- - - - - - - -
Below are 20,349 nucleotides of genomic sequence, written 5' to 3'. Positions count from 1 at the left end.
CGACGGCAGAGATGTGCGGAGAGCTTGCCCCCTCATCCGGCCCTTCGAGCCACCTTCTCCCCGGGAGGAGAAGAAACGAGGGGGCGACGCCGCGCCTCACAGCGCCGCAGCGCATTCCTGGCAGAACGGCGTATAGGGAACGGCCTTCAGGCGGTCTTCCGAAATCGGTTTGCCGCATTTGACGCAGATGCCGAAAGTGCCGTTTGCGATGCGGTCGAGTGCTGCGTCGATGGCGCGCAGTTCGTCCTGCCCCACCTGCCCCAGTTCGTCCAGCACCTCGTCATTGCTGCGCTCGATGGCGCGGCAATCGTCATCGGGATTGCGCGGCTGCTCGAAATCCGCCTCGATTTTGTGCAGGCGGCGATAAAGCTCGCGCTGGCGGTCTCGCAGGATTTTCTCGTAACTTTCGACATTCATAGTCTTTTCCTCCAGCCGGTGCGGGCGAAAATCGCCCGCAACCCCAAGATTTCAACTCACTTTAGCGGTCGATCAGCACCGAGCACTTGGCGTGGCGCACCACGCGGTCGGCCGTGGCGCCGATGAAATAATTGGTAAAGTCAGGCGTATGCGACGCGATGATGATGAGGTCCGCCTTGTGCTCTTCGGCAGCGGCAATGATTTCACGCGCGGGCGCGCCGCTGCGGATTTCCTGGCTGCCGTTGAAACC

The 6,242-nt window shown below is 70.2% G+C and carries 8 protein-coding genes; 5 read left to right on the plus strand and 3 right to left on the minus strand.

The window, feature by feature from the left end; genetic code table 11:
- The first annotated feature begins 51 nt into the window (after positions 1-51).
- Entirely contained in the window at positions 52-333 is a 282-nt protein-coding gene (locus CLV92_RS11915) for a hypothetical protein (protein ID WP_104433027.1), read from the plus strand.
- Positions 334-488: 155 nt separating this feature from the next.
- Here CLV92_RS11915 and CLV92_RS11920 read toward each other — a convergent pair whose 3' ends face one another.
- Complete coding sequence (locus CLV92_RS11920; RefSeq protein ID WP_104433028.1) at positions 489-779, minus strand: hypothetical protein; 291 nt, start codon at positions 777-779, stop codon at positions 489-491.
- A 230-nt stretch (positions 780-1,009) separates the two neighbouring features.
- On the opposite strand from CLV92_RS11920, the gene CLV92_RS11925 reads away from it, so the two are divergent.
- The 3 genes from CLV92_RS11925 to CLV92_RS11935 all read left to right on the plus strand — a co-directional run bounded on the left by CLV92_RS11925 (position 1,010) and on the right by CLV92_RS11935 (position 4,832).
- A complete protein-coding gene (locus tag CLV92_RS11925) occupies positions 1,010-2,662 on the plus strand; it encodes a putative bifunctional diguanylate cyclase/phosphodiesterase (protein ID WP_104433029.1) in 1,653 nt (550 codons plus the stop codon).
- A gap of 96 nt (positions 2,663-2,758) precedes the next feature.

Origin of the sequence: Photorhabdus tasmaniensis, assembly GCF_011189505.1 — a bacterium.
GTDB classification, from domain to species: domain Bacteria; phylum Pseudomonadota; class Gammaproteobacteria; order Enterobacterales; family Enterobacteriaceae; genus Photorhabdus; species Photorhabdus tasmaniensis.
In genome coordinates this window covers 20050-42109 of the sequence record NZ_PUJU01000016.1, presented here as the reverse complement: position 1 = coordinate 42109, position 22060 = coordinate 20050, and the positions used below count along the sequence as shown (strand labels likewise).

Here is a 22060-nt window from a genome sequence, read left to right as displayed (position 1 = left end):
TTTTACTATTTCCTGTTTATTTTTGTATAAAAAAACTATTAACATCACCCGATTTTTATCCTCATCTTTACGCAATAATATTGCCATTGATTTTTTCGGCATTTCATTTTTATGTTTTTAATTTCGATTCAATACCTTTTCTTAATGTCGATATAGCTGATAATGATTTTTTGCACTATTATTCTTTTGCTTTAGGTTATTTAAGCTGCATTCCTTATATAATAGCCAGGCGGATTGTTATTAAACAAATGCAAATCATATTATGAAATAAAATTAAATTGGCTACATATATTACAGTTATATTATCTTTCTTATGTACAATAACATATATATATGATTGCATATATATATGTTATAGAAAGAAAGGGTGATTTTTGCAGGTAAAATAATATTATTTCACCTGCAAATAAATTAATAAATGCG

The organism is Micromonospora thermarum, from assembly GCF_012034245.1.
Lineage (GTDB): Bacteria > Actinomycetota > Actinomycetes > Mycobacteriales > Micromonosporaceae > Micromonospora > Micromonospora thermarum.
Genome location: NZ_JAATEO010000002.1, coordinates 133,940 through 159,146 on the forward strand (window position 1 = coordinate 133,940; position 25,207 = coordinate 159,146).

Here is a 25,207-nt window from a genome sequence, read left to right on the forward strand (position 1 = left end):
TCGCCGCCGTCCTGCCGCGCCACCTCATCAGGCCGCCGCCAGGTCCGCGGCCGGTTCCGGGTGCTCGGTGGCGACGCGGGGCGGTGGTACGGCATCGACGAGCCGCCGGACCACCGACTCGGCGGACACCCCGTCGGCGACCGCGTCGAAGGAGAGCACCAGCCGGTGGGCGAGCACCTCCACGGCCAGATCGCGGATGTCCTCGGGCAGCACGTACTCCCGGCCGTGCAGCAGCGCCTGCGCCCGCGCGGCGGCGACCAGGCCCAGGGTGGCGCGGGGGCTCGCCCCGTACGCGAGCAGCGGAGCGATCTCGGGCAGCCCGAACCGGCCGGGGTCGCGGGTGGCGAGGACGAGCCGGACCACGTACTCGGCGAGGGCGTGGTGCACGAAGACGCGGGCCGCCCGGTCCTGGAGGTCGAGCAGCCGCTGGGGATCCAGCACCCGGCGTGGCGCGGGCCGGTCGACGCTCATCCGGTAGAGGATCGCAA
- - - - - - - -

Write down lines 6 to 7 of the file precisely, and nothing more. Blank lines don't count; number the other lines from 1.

- Entirely contained in the window at positions 52-333 is a 282-nt protein-coding gene (locus CLV92_RS11915) for a hypothetical protein (protein ID WP_104433027.1), read from the plus strand.
- Positions 334-488: 155 nt separating this feature from the next.